In Brief

America First Credit Union will open branch in Henderson

America First Credit Union of Riverdale, Utah., said it will open a branch at 370 N. Stephanie St. in Henderson on Monday . It will be the credit union’s sixth location in the area.

America First took over five branches of Community One Federal Credit Union after federal regulators shut down Community One a year ago.

The Utah-based credit union has $5.1 billion in assets around the country and 534,000 members.

LV to remain top station for Southwest, schedules show

Flight schedules running through late winter show that Las Vegas will remain the top station for Southwest Airlines.

As of August 15, Southwest had 224 departures a day from McCarran International Airport, compared to 216 for second-place Chicago Midway. Starting Nov. 1, Southwest will cut its Las Vegas departures to 212 in a typical autumn adjustment, while Chicago will drop to 208. On February 2, the numbers will change again to 213 and 201.

Southwest is by far the largest carrier at McCarran, accounting for about 40 percent of the passengers, more than triple that of second-place Delta.


Tax payments up in 2010 for Nevada mining industry

The Nevada mining industry’s net proceeds tax payments have soared to about $123 million for 2010, up from $97.5 million in 2009 and $91.8 million in 2008.

University of Nevada, Reno associate economics professor John Dobra told the Elko Daily Free Press that the latest figure is far more than expected and due to higher gold prices.

Gold prices closed at $1,248.90 on Thursday and have are hovered around $1,250 an ounce. They’ve continuously exceeded $1,000 an ounce since October 2009. The average gold price in 2009 was $972 per ounce.

The mining industry agreed to prepay its 2010 net proceeds of mining taxes to help the state deal with its budget crunch.

Nevada is the world’s sixth-largest gold producer behind South Africa, Australia, China, Russia and Peru.


Cold drinks, hot summer fuel rise in sales for McDonald’s

August’s summer heat provided a lift for fast-food giant McDonald’s, pushing a key revenue figure up 4.6 percent in the U.S. during the month as customers came in for frappes and fruit smoothies.

But the results weren’t as strong as analysts were expecting, largely on weakness in Europe, and shares fell Thursday.

The world’s largest hamburger chain said that August sales at restaurants open at least 13 months climbed 4.9 percent. While the performance was strong and beat growth of 2.2 percent from in August 2009, it is down from July’s 5.7 percent rise. The measurement is key for restaurant operators because it measures growth at existing locations. It excludes growth at stores that open or close during the year.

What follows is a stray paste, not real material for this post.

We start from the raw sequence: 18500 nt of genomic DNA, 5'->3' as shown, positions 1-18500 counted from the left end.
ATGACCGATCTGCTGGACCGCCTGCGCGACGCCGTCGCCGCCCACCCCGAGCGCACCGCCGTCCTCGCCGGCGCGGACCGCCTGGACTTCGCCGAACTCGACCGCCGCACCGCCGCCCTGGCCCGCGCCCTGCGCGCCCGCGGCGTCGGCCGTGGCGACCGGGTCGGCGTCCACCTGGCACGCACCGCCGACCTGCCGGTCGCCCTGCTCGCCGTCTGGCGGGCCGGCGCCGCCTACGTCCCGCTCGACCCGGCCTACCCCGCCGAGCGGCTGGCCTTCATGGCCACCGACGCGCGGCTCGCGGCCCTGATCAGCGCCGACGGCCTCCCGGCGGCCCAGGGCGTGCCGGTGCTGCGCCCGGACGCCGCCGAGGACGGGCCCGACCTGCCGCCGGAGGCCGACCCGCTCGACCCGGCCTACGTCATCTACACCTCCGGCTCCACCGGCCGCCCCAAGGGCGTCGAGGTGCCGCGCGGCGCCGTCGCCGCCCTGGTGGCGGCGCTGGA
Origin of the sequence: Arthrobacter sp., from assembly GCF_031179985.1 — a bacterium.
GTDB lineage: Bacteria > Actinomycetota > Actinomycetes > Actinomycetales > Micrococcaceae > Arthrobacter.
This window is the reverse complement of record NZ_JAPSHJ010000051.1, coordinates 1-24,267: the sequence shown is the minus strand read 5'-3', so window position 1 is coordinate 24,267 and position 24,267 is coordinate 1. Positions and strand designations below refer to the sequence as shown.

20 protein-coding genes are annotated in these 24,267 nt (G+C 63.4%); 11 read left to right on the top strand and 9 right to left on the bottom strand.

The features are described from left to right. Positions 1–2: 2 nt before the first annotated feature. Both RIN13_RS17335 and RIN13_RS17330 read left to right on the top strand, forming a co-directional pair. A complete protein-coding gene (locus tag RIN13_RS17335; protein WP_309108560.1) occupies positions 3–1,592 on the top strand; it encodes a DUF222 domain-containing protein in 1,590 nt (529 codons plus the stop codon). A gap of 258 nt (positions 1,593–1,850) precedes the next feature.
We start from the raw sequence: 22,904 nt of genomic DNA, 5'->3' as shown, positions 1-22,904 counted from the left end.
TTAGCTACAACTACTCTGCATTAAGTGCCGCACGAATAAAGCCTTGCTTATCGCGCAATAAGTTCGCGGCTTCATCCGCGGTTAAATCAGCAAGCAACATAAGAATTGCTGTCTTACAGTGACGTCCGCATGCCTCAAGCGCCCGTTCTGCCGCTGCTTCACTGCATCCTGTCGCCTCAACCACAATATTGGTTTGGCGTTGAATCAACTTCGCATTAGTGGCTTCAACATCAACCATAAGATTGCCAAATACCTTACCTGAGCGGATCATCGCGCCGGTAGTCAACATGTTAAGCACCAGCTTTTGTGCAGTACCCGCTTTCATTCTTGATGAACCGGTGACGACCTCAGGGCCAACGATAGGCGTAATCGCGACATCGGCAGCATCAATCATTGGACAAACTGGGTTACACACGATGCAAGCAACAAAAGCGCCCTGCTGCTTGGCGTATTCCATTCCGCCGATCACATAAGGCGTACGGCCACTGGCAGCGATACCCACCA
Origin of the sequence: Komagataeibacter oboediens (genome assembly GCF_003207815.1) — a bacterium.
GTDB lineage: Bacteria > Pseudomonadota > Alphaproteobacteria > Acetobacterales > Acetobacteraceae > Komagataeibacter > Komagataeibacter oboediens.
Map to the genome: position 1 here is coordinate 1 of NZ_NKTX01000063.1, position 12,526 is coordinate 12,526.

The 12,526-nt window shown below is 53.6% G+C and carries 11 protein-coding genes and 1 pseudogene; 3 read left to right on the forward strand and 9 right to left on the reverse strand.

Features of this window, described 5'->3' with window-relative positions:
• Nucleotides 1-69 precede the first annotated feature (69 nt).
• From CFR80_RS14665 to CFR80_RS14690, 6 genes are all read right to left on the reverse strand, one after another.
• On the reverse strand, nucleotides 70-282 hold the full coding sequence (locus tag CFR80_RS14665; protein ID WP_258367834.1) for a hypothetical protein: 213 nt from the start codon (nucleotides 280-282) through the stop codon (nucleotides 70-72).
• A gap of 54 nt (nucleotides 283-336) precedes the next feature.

McDonald’s Corp. said the figure climbed 2.2 percent in Europe on strong results in the U.K. and Russia. In the rest of the world, those sales were up 7.8 percent — marking a reverse from a drop of 0.5 percent in the same period last year. Among the strongest performers were Japan, China and Australia.


Mortgage rates increase as fears about economy subside

Mortgage rates mostly edged up last week as investors’ fears about the economy eased.

Mortgage buyer Freddie Mac says the average rate for a 30-year fixed loan was 4.35 percent, up from 4.32 percent the week before. It was the second rise in the past 12 weeks. Last week’s was the lowest number since Freddie Mac began tracking rates in 1971.

The average rate on a 15-year fixed loan remained at 3.83 percent after falling last week. It’s still the lowest rate on records dating to 1991.


Burger King buyer names rail executive as future CEO

Burger King’s soon-to-be new owners have named a former Latin American railroad executive to be CEO of the fast-food chain after the $3.26 billion deal goes through.

The appointment of Bernardo Hees by 3G Capital is a signal that the investment firm is serious about expanding the Burger King brand further into Latin America and elsewhere abroad. Hees will replace John Chidsey, who had been CEO since 2006 of the fast-food chain, which has struggled in the economic downturn to keep people dining at its restaurants .


You call that Log Cabin syrup all natural? Vermont says ‘no’

A new Log Cabin syrup touted as "all natural" looks a lot like the pure, 100 percent maple product that’s the pride of Vermont, right down to its packaging in a plastic beige jug.

But Vermont officials, seeking to protect the state’s signature commodity, contend that Log Cabin All Natural Syrup is not what it seems, enticing consumers into dousing their pancakes with ingredients that include caramel color, xanthan gum — a natural thickener — and a paltry 4 percent maple.

They want the U.S. Food and Drug Administration to investigate whether Log Cabin Syrup, a division of Pinnacle Foods LLC, is violating FDA labeling laws.

"While most Vermonters have a discerning eye and palate for real maple syrup, the countless consumers outside of our state who have come to expect quality from natural Vermont products may be fooled by this misleading labeling," U.S. Rep. Peter Welch, D-Vt., said Wednesday in a letter to FDA commissioner Margaret Hamburg.

The FDA said it does not have a definition for "natural."

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